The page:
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Alien Phenomenology: Or, What It's Like To Be A Thing

by Ian Bogost
University Of Minnesota Press, Minnesota, MN, 2012
168 pp., illus. 8 b/w, 11 col. Trade, $60.00; paper, $19.95
ISBN: 978-0-8166-7897-6; ISBN 978-0-8166-7898-3.

Reviewed by Brian Reffin Smith

Well, the things they say! Do we attend enough to things? Or to change the emphasis, do we pay enough attention to THINGS? No, it still doesn’t really work. So used are we to dealing, in normal discourse, with things as just stuff, that the title of Alien Phenomenology or What It’s Like To Be A Thing comes as an almost transgressive shock. It goes skipping over living graveyards, shorn of the dead, bats on past the philosopher’s Fledermäusen and past post-humanism.

Connected to the pleasingly named OOO or Object Oriented Ontology, Ian Bogost’s book makes us re-examine our philosophical relationship to that part of the universe that is not the minuscule ‘us’. For those who thought it was a bit of a stretch to include (just some?) animals, systems and artificial intelligences, it may seem absurd - or in this reviewer’s case delightful - to happen again and again in this text upon lists of things that demand, Bogost argues, to be seen as perceiving and interacting, even if he has to use metaphor to do so. But as Gregory Bateson used to argue, we need to see computers as metaphor machines, able to handle syllogisms such as ‘Men die, grass dies, so men are grass’. He told me he wanted a ‘computing Greek, not Latin’, the latter being perhaps too pornographically meticulous. As professor of digital media at Georgia Institute of Technology, and as a video game designer, Bogost may naturally want his ideas to be seen in virtual worlds. But it goes beyond that, beyond ‘mind and nature’ so to say, back into - I was going to say ‘our world’ - the world of things. And that ‘back into’ is just me being human about it, because of course logically there would be no such distinction, though some things are more equal than others.

If we read just a few of his randomly or carefully chosen names of things, we are forced, again rather joyfully I find, to consider plumbers, cotton, bonobos, DVD players and sandstone, or the unicorn, combine harvester, the colour red, methyl alcohol, quarks, corrugated iron; bats (Nagel’s ‘What is it like to be a bat?’) are “both ordinary and weird, but so is everything else:  toilet seats, absinthe louches, seagulls, trampolines.” Especially when you read this book. Just as the word ‘hetereological’ (words that cannot refer to themselves: is heterological heterological?) looks more and more alien the more you consider it as a thing in itself, this text alienates every thing, in a good way.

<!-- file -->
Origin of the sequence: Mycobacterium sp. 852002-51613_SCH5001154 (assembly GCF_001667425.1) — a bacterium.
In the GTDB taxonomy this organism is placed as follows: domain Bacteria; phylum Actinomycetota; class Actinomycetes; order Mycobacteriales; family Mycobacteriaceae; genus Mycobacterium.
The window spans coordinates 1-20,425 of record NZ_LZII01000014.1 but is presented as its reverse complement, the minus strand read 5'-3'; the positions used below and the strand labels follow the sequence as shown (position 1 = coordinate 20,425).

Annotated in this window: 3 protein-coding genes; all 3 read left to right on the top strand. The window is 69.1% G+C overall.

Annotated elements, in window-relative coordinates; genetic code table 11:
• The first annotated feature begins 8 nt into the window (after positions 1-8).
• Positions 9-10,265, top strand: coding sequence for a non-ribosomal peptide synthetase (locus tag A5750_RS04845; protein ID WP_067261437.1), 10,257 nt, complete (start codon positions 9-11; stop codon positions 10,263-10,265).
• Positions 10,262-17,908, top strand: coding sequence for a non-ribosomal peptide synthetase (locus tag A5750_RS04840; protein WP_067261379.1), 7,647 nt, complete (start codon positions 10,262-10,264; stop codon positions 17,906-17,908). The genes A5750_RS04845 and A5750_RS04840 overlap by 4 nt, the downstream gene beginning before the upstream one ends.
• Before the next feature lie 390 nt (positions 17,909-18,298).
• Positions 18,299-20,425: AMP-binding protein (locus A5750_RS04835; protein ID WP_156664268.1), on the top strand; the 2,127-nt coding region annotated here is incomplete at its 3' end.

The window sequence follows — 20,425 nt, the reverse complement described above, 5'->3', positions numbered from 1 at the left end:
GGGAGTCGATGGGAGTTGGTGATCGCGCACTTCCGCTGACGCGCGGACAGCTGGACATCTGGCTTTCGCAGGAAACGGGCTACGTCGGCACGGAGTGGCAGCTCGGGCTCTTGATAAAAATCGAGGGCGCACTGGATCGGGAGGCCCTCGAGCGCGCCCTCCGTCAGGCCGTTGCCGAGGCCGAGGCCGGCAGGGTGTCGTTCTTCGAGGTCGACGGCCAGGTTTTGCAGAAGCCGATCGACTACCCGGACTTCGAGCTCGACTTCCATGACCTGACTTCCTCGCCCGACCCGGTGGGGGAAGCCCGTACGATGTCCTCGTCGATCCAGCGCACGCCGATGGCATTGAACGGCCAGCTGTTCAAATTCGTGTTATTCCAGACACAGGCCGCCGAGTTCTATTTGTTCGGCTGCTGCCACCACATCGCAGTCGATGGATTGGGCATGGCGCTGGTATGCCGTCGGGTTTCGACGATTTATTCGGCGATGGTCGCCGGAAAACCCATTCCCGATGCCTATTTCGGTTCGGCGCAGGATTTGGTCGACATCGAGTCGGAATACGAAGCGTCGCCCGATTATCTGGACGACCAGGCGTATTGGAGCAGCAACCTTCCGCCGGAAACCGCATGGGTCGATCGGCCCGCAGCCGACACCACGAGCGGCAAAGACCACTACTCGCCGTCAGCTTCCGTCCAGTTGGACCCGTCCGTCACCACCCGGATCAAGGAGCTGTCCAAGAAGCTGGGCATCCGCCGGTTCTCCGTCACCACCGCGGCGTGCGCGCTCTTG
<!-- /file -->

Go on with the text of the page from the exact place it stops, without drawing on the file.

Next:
He also wants us to do and make things, to become practicing philosophers in the sense that a doctor would be no good if she just read textbooks. I am dusting off my old Meccano (Erector Set) collections and seeking exploded diagrams of anything, or any thing, not to understand how a submarine or iPad works, but to marvel at the thingness. But does part A27 love, or do harm to, or appreciate part C7? Is it ethical to screw in a screw? Anyway, ethics is itself a ‘hyperobject’, ‘exploded to infinity’. There is no panpsychism here, for it all comes down to nothing/everything, unless you want to postulate the Higgs boson as a unit of consciousness, and let’s not.

Of course, we are not really insulated from the idea that things have things to say and do - eighteenth and nineteenth century stories told by household objects*, ‘I am a camera’ etc. - but these are really saying things are ‘like’ other things. This book is different, for it asserts that everything, perhaps even that which does not exist, and certainly including us, is alien and metaphorical. As he proposes, it’s not turtles but metaphors all the way down.

You might like or loath Bogost’s possibly over-heated but apparently necessary use of metaphor and simile in his argument - roasted chilies lose their skins and are like the wounds of Christ, gypsum dunes resembling a white shoreline in a Žižek daydream never reach the sea - is the Baroque elaboration making up for the absence of a tune? - but if you want to see what the OOO Zeitgeist is about, and be jolted out of human-centred complacency, this might well be the book to read. The pilot of a crashing aircraft is encouraged by air traffic control to “Say your souls, say your souls” (i.e. how many on board?). Well, the things they say! Perhaps we should say our things.

There are useful notes, a bibliography and, for once, a good index.

* They are called ‘it-narratives’: The Memoirs and Interesting Adventures of an Embroidered Waistcoat (1751), A Month’s Adventures of a Base Shilling ([c.1820]), The Life and Adventures of a Scotch Guinea Note (1826) - it was almost always ‘adventures’.


Last Updated 2 August 2012

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